Advice on insomnia

Can you convert sleeplessness into a creative asset?

Welcome to my monthly advice column. Previously: Advice on art paralysis with guest columnist Beth Pickens. Note: I’m taking next Monday (Memorial Day) off, returning to your inboxes June 7.


Dear Subtle Maneuvers,

Reading your books, it seems evident that many creatives suffer from insomnia, as have I for many years. I do CBT [cognitive behavioral therapy] for it, which is effective but no quick fix. The dilemma, I find, is how to keep this ongoing issue in perspective, for sometimes sleepless nights provoke great insight, other times just a headache. I am curious how others deal with it, both physically and psychologically. —Lois in Boston

Dear Lois,

Sorry to hear about your sleepless nights! At least you’re in excellent company—as you say, so many writers and artists through the ages have suffered from insomnia, and not a few of them have said that they’ve been able to put that time to good use. My favorite quote on this subject comes from the novelist Marilynne Robinson, who told The Paris Review:

I have benevolent insomnia. I wake up, and my mind is preternaturally clear. The world is quiet. I can read or write. It seems like stolen time. It seems like I have a twenty-eight-hour day.

That sounds . . . kind of wonderful? The psychologist B. F. Skinner was a similar case. He wrote in a 1963 journal entry:

I usually wake up for an hour or so during the night. I have a clip-board, paper pad and pencil (with a small flashlight attached to the board) for making notes at night. I am not an insomniac. I enjoy that nightly hour and make good use of it.

Skinner says this nightly hour of wakefulness does not make him an insomniac, and that’s probably right. A better example may be the artist Louise Bourgeois, who said in 1993: “My life has been regulated by insomnia. It’s something that I have never been able to understand, but I accept it.” Bourgeois, too, learned to use her sleepless hours productively, propped up in bed with her “drawing diary,” listening to music or the hum of traffic on the streets. One series of these nighttime works, created between November 1994 and June 1995, was later published as The Insomnia Drawings. In an introduction to the book, the critic Elisabeth Bronfen writes:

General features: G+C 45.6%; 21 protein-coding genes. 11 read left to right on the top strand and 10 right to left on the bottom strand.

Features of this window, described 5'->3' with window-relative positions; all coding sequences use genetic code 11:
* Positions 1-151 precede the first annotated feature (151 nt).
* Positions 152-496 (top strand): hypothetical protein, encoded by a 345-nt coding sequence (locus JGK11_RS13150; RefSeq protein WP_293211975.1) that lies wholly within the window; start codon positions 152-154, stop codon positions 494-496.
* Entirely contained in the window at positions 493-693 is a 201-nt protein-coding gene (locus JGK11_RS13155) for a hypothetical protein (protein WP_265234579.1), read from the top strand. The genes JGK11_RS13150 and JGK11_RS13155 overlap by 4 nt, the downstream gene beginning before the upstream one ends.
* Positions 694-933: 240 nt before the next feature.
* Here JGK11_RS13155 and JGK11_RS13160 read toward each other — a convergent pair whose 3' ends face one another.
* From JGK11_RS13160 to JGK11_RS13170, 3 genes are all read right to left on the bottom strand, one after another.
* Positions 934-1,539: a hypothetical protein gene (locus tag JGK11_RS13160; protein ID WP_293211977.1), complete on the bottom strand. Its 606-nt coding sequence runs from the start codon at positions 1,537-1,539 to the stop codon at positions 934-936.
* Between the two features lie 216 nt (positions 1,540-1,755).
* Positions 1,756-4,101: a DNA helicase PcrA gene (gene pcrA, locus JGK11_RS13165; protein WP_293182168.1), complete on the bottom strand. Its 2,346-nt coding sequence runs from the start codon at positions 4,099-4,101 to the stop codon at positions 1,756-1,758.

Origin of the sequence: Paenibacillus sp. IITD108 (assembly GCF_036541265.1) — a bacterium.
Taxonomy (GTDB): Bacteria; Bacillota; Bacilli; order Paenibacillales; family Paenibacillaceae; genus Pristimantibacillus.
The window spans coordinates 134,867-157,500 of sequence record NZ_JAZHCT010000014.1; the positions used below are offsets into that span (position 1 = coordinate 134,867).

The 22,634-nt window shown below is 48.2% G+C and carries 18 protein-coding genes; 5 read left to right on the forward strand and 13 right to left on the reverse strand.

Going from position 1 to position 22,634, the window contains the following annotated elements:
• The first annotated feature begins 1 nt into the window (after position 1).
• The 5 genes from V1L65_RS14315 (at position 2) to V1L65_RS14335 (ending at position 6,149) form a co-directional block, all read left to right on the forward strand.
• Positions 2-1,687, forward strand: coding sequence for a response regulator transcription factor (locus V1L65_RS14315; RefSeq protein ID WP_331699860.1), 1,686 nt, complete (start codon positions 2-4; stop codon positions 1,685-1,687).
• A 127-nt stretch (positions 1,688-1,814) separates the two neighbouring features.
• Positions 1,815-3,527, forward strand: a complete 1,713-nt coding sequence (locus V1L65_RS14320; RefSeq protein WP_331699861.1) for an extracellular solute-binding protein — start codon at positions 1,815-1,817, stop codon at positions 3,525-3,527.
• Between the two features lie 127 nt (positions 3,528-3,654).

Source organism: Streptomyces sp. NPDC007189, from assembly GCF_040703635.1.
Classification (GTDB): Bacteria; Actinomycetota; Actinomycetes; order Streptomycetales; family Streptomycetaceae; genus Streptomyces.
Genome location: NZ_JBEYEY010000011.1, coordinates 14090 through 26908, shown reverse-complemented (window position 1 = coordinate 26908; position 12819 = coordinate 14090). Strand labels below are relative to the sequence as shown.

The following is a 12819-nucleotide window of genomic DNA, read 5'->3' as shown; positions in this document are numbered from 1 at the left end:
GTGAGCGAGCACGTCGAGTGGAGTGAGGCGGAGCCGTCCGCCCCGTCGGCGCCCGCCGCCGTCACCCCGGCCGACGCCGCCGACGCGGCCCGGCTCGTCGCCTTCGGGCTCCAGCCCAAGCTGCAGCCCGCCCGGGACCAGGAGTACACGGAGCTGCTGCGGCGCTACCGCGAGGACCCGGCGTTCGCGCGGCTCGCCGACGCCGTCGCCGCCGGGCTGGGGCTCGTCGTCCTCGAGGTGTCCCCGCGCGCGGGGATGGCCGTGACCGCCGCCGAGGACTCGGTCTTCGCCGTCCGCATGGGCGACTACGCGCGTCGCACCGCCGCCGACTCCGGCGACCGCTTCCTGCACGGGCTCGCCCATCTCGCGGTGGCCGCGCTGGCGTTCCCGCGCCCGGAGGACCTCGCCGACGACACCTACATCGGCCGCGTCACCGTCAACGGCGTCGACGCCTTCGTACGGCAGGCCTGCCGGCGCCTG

[Bourgeois] presents herself as a lady-in-waiting, silent and patient, with the night promising to save her from the array of desires such as love, faith, faithlessness, tenacity, ambition, while her sleeplessness prevents any salvation from her psychic distress. . . . Because her insomnia brings states of ambivalence to the fore, she keeps returning to the question of being suspended between two emotions—between plentitude and lack, proximity and absence, agreement and contradiction.

I like that idea of being a “lady in waiting,” suspended between various emotional states—with “ambivalence to the fore”! Maybe that’s one way to think of your own sleepless nights?

In an earlier installment of this advice column, I quoted the following line from Susan Sontag’s journals: “Writing means converting one’s liabilities (limitations) into advantages.” I love that, and I don’t think it applies just to writing—I think it’s a useful way to think about our daily 24-hour cycle and how we try to make use of it. This is the reason I continue to be interested in reading about people’s daily routines: Often, you can see how they tried to take a limitation and convert it into an advantage—like turning chronic sleeplessness into a zone for contemplation, reflection, reading, writing, drawing, whatever.

Writing the above paragraphs, however, I can feel myself straining to create meaning for you, to recast your predicament as some kind of a gift. Like: “Just use your sleepless nights to read and write and draw!” I don’t mean to be so facile about it; I realize that insomnia also just sucks, and there may be plenty of times that there is no meaning to be extracted from it. As you say, it’s not always an insightful experience; sometimes it’s nothing more than a headache. Unfortunately, not all suffering is deep or meaningful or capable of being transformed into art. (I’m reminded of a line from Emerson’s “Experience”: “The only thing grief has taught me, is to know how shallow it is.”)